Modelling an abalone fishery system - implications for management

Bedford, R 2014, Modelling an abalone fishery system - implications for management, Doctor of Philosophy (PhD), Mathematical and Geospatial Sciences, RMIT University.


Document type: Thesis
Collection: Theses

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Title Modelling an abalone fishery system - implications for management
Author(s) Bedford, R
Year 2014
Abstract Australia currently has the largest commercial wild abalone fisheries in the world. However this industry is coming under increasing pressure due to declining profitability, mainly attributable to a sustained appreciation in the Australian dollar and rising operational costs (e.g. fuel, labor). Reduced harvests have also contributed to dwindling profit levels. Therefore it has become imperative to examine all management strategies to ensure that the wild abalone industry remains both profitable and sustainable. In particular management have expressed concern about meeting key management objectives in relation to i) biomass recovery following a high mortality event ii) alternative spatial scales of management and iii) the fishery effects of diver behaviour. These are the foci of this dissertation research. To address these issues a detailed abalone population dynamics model adapted from biological research data was developed. The model, which categorizes individuals by shell length, was initially used to compare the efficacy of two newly proposed harvest control rules. The objective was to find which rule adapts best to changing fishery conditions. It was found that the proposed harvest threshold mechanism (HTM) rule was ineffective in regard to recovering stock following a high mortality event. Alternatively the proposed mean length of commercial catch (MLCC) control rule was able to respond to a large downward shift in biomass through setting appropriate harvest adjustments. To investigate system behaviour at alternative spatial scales of management the population dynamics model was extended to include spatial differentiation.

The main aim of this work was to measure the effect of preferential harvesting within a system by seperating the system into two reefs of equal size where one reef was preferred by divers for harvesting. The finding was that the cost and effort associated with implementing management at finer spatial scales would not be justified, in general. However in the case of fisheries with reefs that are strongly preferred by divers, the adverse effects upon management objectives may necessitate such measures. There is evidence to suggest that divers move among reefs in response to changing profit at each location. To investigate the effect of this behaviour on the whole system a bioeconomic model was constructed that explicitly included this diver movement. The findings of this model indicated that fisheries that operate at low biomass density and contain a substantial range of locational harvesting costs are susceptible to rapid biomass loss at some locations. The models developed in this thesis and the findings achieved have yielded insight into an abalone system. This in turn, has led to a better understanding of some management strategies under consideration. It is hoped this will contribute towards improved management practices and hence, sustainability of Australian abalone fisheries. Furthermore, the findings may extend to certain other renewable resource systems.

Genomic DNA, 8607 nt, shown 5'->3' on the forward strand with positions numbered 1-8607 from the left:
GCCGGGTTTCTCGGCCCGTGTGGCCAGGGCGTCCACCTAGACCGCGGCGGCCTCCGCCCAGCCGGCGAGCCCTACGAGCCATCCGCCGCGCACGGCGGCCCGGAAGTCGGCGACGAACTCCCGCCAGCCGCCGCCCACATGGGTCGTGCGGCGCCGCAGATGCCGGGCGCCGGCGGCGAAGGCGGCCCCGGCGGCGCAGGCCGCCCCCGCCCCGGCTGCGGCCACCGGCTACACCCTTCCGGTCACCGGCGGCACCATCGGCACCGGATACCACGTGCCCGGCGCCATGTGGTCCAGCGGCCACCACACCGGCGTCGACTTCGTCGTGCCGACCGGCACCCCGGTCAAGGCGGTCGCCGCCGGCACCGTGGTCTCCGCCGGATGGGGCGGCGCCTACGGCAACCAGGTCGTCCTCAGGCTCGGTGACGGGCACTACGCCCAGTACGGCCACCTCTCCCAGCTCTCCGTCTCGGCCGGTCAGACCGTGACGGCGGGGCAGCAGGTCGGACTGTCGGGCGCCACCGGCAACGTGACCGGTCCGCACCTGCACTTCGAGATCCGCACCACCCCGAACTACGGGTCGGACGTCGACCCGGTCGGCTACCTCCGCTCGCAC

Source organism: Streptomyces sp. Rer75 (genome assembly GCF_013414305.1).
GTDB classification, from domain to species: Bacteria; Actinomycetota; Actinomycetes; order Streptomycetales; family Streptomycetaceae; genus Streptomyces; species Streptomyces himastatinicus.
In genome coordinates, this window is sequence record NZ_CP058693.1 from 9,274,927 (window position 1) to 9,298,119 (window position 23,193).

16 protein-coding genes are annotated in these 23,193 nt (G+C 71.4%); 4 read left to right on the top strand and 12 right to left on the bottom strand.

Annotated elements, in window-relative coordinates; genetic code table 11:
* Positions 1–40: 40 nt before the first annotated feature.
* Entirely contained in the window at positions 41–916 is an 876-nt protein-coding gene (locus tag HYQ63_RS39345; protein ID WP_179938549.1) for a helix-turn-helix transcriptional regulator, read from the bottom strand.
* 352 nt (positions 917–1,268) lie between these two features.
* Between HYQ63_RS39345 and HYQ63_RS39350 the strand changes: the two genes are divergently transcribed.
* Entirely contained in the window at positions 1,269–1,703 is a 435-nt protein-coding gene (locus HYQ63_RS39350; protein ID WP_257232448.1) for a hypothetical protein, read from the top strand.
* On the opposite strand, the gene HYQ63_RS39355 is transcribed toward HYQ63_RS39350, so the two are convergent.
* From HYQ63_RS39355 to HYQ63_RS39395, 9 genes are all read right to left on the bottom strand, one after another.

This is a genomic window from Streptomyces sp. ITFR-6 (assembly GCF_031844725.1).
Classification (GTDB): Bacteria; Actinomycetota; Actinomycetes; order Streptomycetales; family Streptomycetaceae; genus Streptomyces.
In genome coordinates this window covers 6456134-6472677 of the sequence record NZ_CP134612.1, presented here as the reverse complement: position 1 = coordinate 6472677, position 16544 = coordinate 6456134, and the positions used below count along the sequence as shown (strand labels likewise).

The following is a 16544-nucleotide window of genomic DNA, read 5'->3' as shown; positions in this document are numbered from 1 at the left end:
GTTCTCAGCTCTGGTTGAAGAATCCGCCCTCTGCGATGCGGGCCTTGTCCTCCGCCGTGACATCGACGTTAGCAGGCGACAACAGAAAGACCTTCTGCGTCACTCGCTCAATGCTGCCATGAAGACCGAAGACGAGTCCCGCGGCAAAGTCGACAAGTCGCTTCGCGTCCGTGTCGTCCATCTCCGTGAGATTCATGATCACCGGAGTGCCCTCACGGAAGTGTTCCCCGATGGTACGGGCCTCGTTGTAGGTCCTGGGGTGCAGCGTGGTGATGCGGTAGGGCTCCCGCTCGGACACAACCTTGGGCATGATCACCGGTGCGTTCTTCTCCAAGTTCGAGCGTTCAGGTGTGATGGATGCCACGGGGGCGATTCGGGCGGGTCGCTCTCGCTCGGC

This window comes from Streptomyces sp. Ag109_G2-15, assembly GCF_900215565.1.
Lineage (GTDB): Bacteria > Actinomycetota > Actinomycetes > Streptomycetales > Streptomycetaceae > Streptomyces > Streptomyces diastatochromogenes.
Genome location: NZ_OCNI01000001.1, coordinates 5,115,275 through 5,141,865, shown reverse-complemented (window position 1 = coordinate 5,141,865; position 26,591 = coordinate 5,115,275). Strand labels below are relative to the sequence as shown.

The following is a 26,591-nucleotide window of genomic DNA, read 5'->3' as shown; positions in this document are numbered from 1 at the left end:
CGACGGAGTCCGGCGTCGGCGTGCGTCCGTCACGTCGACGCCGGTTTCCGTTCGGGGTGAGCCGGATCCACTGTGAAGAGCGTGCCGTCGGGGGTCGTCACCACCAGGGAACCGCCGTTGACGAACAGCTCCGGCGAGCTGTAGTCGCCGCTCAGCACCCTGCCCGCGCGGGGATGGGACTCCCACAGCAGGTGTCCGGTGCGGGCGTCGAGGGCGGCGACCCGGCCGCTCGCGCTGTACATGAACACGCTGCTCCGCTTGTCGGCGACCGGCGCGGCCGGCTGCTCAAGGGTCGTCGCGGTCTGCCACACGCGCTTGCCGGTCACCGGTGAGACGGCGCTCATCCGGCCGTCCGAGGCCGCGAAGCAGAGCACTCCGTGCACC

Degree Doctor of Philosophy (PhD)
Institution RMIT University
School, Department or Centre Mathematical and Geospatial Sciences
Keyword(s) abalone modelling
harvest control rule
management strategy evaluation
population dynamics
spatial model
bioeconomic study
operations research
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Created: Fri, 25 Jul 2014, 13:57:49 EST by Denise Paciocco
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